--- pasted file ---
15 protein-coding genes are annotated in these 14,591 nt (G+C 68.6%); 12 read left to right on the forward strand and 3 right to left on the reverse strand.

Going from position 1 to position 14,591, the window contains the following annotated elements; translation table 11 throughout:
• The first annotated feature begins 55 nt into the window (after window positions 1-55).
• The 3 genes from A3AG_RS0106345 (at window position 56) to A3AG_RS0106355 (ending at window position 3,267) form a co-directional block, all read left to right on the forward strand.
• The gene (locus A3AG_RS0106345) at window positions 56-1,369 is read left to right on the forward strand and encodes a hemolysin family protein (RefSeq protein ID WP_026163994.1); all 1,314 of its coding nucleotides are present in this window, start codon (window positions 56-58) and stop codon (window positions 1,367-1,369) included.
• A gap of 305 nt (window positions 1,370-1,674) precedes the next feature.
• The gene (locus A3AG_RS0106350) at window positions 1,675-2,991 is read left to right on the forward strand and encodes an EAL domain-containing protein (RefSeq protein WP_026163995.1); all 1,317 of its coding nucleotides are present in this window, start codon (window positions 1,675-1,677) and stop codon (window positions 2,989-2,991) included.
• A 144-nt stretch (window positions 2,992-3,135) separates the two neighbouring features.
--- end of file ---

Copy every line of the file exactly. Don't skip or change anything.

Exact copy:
15 protein-coding genes are annotated in these 14,591 nt (G+C 68.6%); 12 read left to right on the forward strand and 3 right to left on the reverse strand.

Going from position 1 to position 14,591, the window contains the following annotated elements; translation table 11 throughout:
• The first annotated feature begins 55 nt into the window (after window positions 1-55).
• The 3 genes from A3AG_RS0106345 (at window position 56) to A3AG_RS0106355 (ending at window position 3,267) form a co-directional block, all read left to right on the forward strand.
• The gene (locus A3AG_RS0106345) at window positions 56-1,369 is read left to right on the forward strand and encodes a hemolysin family protein (RefSeq protein ID WP_026163994.1); all 1,314 of its coding nucleotides are present in this window, start codon (window positions 56-58) and stop codon (window positions 1,367-1,369) included.
• A gap of 305 nt (window positions 1,370-1,674) precedes the next feature.
• The gene (locus A3AG_RS0106350) at window positions 1,675-2,991 is read left to right on the forward strand and encodes an EAL domain-containing protein (RefSeq protein WP_026163995.1); all 1,317 of its coding nucleotides are present in this window, start codon (window positions 1,675-1,677) and stop codon (window positions 2,989-2,991) included.
• A 144-nt stretch (window positions 2,992-3,135) separates the two neighbouring features.